You need to keep records for your cryptocurrency activity.
Having a system for keeping accurate tax records, and storing them in an organised way will make it more efficient to prepare financial statements, answer queries from IRD, provide information to banks or other corporations and meet anti-money laundering (AML) requirements such as proof of wealth.
This article outlines:
- Why you need to keep records
- What records you need to keep
- A system for keeping records
- Storage options
- Practical recommendations
It can be difficult to show evidence of ownership and keep records due to the nature of cryptocurrency – being decentralised and digital. Cryptocurrency exchanges keep limited records. CSV files can be adjusted or manipulated. IRD will accept an ANZ bank statement showing a closing balance and transaction history as evidence of $NZD on hand, spent and received. In comparison, decentralisation does not allow for verification from an organisation with a higher trust. It is more difficult for IRD to accept that exchange records are an actual taxpayers trading history, or a digital wallet belongs to the owner.
Why you need to keep records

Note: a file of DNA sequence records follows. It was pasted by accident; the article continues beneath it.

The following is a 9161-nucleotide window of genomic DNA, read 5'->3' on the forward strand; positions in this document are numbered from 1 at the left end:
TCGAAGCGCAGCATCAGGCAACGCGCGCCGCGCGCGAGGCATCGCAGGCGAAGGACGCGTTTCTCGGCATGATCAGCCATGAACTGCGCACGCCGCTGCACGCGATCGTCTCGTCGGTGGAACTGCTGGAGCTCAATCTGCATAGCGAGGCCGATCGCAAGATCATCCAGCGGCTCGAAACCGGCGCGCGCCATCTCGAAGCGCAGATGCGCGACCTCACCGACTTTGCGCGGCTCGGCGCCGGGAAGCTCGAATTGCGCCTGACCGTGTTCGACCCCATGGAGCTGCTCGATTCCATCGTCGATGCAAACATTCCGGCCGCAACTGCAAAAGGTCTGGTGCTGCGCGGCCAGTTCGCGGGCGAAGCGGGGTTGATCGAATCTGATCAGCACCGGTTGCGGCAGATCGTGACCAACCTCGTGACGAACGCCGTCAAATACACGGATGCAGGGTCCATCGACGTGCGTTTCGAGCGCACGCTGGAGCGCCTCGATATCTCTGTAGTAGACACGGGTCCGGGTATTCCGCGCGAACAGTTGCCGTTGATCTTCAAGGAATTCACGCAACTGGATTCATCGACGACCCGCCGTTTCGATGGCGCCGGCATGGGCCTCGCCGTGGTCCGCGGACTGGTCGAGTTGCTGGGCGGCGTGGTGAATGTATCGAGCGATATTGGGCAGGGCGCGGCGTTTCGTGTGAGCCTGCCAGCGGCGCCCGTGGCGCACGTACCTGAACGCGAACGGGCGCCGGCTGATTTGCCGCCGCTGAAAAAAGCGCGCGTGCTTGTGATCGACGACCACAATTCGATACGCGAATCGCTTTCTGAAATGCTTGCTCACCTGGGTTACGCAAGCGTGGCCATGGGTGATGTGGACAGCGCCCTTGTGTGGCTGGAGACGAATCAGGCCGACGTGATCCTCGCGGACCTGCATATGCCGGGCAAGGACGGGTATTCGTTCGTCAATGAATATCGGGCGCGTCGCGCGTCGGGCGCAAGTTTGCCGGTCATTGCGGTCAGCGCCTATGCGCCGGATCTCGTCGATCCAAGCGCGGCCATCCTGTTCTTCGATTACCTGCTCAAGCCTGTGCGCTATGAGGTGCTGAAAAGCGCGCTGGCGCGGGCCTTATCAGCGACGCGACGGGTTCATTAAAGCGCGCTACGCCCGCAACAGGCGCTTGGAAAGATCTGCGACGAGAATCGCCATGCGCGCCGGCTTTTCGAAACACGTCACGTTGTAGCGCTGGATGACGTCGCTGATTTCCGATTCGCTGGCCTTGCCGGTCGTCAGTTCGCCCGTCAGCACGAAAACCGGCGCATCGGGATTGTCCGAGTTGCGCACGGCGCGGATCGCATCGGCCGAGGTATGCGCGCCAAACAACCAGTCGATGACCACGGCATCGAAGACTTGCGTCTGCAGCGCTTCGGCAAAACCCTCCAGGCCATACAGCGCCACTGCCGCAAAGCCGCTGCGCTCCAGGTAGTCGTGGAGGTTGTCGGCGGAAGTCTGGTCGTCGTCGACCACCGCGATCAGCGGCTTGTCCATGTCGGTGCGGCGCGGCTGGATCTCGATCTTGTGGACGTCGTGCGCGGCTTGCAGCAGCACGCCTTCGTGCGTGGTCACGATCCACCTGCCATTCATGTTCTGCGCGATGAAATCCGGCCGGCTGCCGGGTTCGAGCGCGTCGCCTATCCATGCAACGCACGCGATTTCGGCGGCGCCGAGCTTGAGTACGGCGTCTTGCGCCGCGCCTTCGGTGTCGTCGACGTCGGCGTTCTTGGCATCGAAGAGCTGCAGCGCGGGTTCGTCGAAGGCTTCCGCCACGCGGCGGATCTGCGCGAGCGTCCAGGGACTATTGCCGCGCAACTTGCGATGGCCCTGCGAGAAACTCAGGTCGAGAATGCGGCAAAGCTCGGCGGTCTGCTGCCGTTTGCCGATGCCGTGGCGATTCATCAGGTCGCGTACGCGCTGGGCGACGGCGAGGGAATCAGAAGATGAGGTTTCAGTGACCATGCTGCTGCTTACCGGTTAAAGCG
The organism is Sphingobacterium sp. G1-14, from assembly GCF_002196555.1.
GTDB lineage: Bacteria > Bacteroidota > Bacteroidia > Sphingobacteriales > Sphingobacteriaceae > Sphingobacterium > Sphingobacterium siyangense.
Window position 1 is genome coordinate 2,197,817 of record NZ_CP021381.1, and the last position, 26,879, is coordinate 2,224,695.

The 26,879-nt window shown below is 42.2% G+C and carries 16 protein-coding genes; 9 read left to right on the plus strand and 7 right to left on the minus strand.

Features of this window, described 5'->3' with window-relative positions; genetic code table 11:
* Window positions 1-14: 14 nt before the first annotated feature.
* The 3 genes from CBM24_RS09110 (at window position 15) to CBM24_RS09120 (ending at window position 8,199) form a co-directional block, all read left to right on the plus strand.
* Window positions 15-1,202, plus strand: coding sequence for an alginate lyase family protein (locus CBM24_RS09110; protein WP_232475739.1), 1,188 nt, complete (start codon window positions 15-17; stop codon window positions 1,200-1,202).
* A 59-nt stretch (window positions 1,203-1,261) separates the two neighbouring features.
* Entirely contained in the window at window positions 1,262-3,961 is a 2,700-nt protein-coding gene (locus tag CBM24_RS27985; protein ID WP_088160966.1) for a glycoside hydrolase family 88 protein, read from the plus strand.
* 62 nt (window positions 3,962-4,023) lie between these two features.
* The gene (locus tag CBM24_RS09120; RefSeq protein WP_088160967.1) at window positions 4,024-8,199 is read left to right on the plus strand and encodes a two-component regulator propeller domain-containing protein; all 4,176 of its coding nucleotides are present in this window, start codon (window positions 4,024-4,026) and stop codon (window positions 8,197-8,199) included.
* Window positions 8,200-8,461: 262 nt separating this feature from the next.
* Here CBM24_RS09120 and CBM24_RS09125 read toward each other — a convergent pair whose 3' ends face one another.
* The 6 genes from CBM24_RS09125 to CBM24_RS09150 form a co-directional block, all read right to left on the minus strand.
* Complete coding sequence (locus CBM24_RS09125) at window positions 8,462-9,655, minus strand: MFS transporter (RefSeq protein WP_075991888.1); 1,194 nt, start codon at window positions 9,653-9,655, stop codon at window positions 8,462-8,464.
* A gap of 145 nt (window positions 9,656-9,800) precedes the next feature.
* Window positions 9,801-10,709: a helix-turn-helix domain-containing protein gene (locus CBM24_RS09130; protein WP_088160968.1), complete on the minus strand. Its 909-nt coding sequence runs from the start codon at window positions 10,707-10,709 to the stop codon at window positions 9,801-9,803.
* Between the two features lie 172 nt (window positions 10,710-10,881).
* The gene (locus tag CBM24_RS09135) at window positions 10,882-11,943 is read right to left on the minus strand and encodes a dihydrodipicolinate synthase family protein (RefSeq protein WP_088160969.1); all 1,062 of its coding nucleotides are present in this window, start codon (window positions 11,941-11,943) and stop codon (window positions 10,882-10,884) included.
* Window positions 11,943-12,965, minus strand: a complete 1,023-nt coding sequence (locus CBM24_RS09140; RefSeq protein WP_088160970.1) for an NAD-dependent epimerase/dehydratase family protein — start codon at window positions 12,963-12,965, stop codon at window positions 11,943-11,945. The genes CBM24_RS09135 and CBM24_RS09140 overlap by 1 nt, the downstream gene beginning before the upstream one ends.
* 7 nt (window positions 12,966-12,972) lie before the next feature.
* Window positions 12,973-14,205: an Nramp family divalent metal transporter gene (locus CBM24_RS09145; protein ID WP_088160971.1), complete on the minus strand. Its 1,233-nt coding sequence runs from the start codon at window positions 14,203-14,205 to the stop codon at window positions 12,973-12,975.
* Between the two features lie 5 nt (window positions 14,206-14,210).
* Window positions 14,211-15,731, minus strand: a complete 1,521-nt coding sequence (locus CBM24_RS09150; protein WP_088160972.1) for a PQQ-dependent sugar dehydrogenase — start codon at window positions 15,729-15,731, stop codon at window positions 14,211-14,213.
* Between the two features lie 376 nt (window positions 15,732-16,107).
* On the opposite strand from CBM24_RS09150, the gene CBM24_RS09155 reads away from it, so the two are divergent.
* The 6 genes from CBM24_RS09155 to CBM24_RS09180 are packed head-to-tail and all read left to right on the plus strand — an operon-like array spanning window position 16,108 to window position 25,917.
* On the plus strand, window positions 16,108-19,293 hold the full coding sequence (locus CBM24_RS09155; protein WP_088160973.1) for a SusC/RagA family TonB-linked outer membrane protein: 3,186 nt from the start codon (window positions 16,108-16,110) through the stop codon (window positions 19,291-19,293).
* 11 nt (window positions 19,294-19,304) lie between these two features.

It is a legal obligation to keep accounting and tax records for seven years. IRD can ask for this information.
Accounting records show evidence of transactions and create a timeline of activity; initial $NZD used to acquire cryptocurrency and what has happened with that cryptocurrency; traded, held in which wallet, staked, still own on hand (hodl), or sold back to $NZD.
Keeping accounting records for a non-crypto business is similar. They keep records of stock purchased, completed a stock take at the end of each financial year, store bank statements, invoices and record their sales. Their sales may be further broken down into which branch, or method of sale (online or retail), and even by which salesperson.
What records to keep
Original acquisition of cryptocurrency show how you first acquired cryptocurrency – a purchase of cryptocurrency from a cryptocurrency retailer such as Easy Crypto or BitPrime with $NZD.
Records to keep:
- Bank statement showing withdrawal of $NZD from the bank account to the retailer
- Confirmation email (receipt) from the retailer
- CSV file downloaded from the retailer to show purchase information
- Where the cryptocurrency is stored (wallet address)
If the original acquisition was received as a gift from a friend or family member, make a note of who gifted it, date received, type and amount received. There are taxable implications on gifting and/or receiving cryptocurrency which we have previously outlined.
Sale and trades of cryptocurrency are taxable events and need to be captured. Keep accurate records to show what has happened with each cryptocurrency token. Do you still own it? Has it been sold? If sold, what date was it sold? What exchange was it sold on? Was it sold for $NZD, or did you receive another token in exchange? Trading a cryptocurrency token for another is a taxable event and needs to be captured for tax purposes.